The National Pork Producers Council (NPPC) has released statements in response to two recently proposed policy changes related to animal welfare, and has called upon producers to take action against them, and in defense of the American farmers that could be seriously affected by the legislation.
NPPC is encouraging pork producers to weigh in on the new organic animal welfare standards proposed by USDA. The standards are unprecedented due to the fact that, if they are passed, it will be the first time that welfare standards are codified in federal law.
NPPC believes that this could potentially present serious challenges to livestock producers. The organization believes that the standards will not change the concept of organic food, but could be broadened to encompass conventional livestock production. NPPC has urged producers to submit comments in opposition to the proposed rules by the July 13 deadline. Click here to submit a comment online.
Another recent proposal that NPPC opposes comes from the state of Massachusetts. The Supreme Judicial Court of Massachusetts, the state’s highest court, recently allowed an initiative related to livestock housing to appear on this November’s ballot. The initiative, backed by the Humane Society of the United States (HSUS), would ban the use of certain farm animal housing in the state, including gestation pens for pregnant sows, pens for veal calves and battery cages for laying hens, and would prohibit the in-state sale of meat and eggs from confined animals.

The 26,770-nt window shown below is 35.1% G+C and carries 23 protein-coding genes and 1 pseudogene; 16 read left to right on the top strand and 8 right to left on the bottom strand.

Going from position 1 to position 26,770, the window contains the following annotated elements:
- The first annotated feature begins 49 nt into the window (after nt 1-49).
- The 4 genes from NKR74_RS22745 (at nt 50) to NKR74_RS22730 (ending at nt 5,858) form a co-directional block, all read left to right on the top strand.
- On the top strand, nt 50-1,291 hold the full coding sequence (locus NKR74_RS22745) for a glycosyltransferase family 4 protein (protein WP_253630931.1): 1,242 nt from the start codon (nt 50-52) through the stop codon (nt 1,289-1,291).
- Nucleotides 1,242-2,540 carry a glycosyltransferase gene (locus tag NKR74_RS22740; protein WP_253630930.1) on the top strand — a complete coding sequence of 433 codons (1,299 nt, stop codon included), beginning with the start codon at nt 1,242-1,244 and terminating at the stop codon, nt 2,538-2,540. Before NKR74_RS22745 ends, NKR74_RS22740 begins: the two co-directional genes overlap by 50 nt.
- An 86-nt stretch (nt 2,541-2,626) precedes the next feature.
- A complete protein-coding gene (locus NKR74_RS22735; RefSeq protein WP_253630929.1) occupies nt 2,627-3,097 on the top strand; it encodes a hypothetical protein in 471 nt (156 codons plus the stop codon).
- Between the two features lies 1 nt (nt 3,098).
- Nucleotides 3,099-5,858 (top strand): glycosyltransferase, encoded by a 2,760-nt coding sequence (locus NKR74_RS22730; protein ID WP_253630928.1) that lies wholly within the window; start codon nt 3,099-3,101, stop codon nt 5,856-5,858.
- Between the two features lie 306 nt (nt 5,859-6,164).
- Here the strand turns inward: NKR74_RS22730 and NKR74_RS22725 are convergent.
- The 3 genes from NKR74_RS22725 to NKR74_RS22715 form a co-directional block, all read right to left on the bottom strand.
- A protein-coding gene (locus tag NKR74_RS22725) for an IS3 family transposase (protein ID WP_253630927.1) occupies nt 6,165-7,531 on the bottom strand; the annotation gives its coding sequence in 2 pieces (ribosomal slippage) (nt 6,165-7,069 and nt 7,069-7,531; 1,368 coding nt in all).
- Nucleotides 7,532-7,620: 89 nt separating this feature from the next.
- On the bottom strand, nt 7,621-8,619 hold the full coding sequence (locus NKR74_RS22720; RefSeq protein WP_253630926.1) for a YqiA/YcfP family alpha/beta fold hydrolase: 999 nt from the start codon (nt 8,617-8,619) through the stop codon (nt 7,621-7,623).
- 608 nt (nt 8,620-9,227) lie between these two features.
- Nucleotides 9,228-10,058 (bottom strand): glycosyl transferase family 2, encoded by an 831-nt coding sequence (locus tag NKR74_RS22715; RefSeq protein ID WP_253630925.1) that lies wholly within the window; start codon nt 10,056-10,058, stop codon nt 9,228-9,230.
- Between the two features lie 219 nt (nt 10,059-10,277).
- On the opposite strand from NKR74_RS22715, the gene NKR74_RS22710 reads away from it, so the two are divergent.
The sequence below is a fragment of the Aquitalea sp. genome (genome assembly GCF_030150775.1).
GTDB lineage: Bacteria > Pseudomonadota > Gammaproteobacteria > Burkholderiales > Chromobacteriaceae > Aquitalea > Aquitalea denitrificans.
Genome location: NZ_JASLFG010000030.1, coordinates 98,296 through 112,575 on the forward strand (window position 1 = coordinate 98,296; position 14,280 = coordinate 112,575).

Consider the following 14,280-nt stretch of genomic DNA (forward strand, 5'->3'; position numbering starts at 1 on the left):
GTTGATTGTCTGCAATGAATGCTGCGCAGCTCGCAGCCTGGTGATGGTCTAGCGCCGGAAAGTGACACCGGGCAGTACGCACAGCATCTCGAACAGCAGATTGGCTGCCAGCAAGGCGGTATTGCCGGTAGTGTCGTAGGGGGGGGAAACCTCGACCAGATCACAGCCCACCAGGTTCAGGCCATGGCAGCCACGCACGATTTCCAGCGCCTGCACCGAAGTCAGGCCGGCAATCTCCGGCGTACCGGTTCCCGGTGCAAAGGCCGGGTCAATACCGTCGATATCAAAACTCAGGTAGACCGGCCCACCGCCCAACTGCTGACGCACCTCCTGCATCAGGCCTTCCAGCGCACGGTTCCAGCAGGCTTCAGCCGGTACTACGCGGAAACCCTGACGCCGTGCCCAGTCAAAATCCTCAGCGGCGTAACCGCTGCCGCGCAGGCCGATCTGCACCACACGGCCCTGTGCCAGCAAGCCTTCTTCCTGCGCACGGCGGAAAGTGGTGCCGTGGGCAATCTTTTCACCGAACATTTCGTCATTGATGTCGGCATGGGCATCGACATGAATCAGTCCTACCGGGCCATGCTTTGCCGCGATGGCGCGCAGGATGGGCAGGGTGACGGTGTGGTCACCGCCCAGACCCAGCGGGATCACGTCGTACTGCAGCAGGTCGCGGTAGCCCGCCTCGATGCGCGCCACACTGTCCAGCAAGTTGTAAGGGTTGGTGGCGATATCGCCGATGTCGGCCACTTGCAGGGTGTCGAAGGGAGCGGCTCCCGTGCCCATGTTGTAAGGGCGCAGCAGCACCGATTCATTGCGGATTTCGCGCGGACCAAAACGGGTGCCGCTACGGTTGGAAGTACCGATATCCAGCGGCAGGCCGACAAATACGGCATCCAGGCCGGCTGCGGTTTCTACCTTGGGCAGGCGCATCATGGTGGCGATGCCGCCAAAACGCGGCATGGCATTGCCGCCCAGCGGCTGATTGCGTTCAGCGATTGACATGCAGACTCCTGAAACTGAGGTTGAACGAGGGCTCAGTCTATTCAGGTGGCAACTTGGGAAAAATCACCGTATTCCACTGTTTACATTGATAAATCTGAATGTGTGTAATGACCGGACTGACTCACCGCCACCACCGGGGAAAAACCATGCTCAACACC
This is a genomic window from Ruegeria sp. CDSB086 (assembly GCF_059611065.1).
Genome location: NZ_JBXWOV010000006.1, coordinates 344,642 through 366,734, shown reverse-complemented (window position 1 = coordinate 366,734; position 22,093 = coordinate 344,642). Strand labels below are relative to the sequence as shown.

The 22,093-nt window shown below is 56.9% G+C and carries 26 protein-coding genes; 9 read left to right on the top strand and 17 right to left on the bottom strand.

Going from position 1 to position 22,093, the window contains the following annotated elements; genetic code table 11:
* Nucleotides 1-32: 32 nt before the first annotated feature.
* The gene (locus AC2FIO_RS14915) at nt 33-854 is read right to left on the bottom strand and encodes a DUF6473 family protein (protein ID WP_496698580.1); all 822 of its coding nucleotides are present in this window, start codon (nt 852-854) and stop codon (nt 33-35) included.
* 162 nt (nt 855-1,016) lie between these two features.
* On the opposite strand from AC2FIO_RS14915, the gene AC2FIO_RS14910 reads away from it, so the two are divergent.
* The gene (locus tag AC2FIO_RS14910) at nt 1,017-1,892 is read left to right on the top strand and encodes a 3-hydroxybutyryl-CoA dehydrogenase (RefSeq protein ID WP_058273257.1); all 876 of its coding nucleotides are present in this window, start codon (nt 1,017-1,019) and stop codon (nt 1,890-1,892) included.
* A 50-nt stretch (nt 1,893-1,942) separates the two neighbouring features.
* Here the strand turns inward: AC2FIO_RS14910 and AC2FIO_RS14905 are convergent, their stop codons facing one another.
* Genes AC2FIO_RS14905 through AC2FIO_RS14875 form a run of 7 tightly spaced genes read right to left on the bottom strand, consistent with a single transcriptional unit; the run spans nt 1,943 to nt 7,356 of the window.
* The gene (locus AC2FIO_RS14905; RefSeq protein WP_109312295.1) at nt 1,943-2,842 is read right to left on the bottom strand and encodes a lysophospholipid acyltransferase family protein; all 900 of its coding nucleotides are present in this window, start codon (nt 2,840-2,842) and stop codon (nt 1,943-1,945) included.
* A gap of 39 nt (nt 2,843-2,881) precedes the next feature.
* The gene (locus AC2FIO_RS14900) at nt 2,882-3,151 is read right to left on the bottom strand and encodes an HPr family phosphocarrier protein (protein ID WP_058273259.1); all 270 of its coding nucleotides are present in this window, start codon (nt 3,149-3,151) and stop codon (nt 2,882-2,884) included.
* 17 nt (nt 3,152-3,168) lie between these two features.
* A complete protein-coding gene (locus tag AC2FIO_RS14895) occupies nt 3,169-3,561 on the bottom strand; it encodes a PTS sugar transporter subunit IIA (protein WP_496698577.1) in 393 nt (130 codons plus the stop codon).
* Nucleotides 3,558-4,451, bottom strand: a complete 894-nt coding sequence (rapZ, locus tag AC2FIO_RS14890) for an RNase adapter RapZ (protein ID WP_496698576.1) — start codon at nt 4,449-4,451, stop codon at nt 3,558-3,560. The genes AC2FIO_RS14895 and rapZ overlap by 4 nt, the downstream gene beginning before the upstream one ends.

NPPC opposes the initiative, and believes it would prevent hog farmers from caring for their animals. The use of gestation crates for pregnant sows has been approved by the American Veterinary Medical Association (AVMA) and the American Association of Swine Veterinarians (AASV), and animal health professionals have held a long standing recognition of individual pens as appropriate for providing for the well-being of sows during pregnancy.
NPPC believes that the banning of interstate meat and eggs sales based on production styles would needlessly drive up the price of those products, which would likely reduce their consumption. A ban for reasons other than public health and safety also seem to violate the Constitution’s Commerce Clause.